ARTS

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October 10, 2008

Expect the Spanish Inquisition from Red Tape Theatre

Finally, cutting-edge theater that requires its audience to have taken Sosc. From Foucault to Freud, from Nietzsche to Marx, you’ll find it all in James Palmer’s adaptation of Dog in a Manger. If you haven’t taken the proper prerequisites, this play might leave you with a headache. Regardless of your attitude toward philosophy, this self-proclaimed “avant-garde love story” will compel and entertain.

Palmer uses the plot of Lope de Vega’s 1613 play El perro del hortelano, about a tangle of love affairs during the Spanish Inquisition, as a foundation for a contemporary love story. The low-born protagonist, Teodoro, falls in love with Countess Belfore’s handmaiden, Marcella. Countess Belfore is in love with Teodoro. Ricardo, the inquisitor, is in love with the countess. Fabio and Marcella have a brief fling. Fabio then ends up with Anarta. The plot is extremely complex, but its entertainment value is secondary to Palmer’s ideas about the human condition in modern society.

Much of the dialogue is overtly philosophical. In the second scene Tristan, Teodoro’s lacky, launches into a long and convoluted diatribe against Teodoro, who claims to be in love. Tristan says that Teodoro does not actually see his lover, but an image composed of magazine ads, TV stars, and other ideals of beauty which he then projects onto his lover. Tristan continues his monologue with a vaguely Nietzschean apothegm about how even if reality is illusion, it’s the only illusion we can know, so you might as well take advantage of it. Meanwhile, Vermeer’s “Girl with a Pearl Earring” is projected behind the stage along with cubes and calculus equations. The double-edged irony at work in this scene is exploited throughout the play: Philosophy mocks the naive lover Teodoro, while another theatrical element mocks the philosophizing.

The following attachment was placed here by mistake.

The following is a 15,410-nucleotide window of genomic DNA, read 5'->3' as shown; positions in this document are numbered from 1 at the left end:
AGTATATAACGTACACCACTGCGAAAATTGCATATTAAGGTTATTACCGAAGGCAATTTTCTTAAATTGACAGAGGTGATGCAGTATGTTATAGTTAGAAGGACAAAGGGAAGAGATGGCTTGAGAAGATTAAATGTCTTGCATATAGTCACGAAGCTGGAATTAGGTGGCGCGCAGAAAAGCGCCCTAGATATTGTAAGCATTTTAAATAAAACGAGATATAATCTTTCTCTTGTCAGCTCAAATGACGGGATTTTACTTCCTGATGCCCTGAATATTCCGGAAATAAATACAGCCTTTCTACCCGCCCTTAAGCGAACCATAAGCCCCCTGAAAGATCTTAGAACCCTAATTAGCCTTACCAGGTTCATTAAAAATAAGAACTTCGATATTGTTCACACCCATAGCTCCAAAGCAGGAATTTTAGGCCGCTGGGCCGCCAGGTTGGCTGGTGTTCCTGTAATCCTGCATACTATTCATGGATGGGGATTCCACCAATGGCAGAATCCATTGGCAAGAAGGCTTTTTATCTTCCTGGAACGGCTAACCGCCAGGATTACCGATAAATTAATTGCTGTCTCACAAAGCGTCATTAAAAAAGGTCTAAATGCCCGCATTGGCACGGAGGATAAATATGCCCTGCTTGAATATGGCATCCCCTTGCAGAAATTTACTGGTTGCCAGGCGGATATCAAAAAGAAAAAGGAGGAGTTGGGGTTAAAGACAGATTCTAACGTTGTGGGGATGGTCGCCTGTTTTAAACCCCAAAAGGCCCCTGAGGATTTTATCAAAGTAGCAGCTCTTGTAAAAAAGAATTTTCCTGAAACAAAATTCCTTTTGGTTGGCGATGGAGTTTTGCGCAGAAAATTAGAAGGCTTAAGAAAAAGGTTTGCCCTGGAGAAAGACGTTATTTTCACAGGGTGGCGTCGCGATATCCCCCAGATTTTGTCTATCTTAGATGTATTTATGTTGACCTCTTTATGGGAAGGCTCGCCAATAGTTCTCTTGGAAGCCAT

Although it may be overused, the philosophical irony is at least funny. The cast did a good job bringing the humor out of the script. Paul Miller plays a Fabio that is so convincingly scummy, I wonder what he is like in real life. Michael Gonring plays a sardonic Tristan very well. Bryan Kelly gives a hilarious turn as Ricardo the inquisitor. In one speech he says that a certain ratio of spinach, milk, and tomatoes will make one retarded and that bumblebees release lethal biochemicals. In another scene, he waxes on about how much he loves smashing kittens’ faces. Perhaps Ricardo disseminates false information with sadistic intention because he is the instrument of the inquisition. This might be a stretch; like a lot of the play, Ricardo’s character is funny and thought-provoking, but pinning down the symbolism was extremely difficult.

The production also has some serious moments which are played rather well. Palmer displays a poetic deftness that helps sustain these moments. Also, the entire cast proves extremely versatile, conveying highs and lows equally well. Palmer exhibits a litany of styles, moving from stilted 18th-century diction to current slang in the space of a few sentences.

If love were the only theme, I would give this play a strong recommendation. The production is very funny, and when it draws blood, the play does so with insight. However, Dog in a Manger takes on too much and ends up muddled. First, Palmer makes every cynical observation about love. His vicious cynicism leaves only smoldering ruins. On top of that, Ricardo discusses the nature of power in his many asides. Not to be outdone, the countess uses her asides to give a fatalistic analysis of contemporary society. Even the naïve lover, Teodoro, holds forth the evils of American consumerism. Clearly, Palmer bit off more than he could chew.

Before the action begins, the play is introduced on the P.A. with the forced post-modern metacomment, “Please refrain from empathizing too much with any of the characters.” Unfortunately, Red Tape Theatre’s production of Dog in a Manger spends more time mobilizing contemporary ideas about love than it does dramatizing a contemporary experience of love. With the exception of Ricardo, who occupies a thematic island, none of the characters is all that strong. The play conveys a single, fragmented idea about 21st-century bourgeois America. No character invites empathy. Dog in a Manger works less as a play and more as a two-and-a-half hour polemic.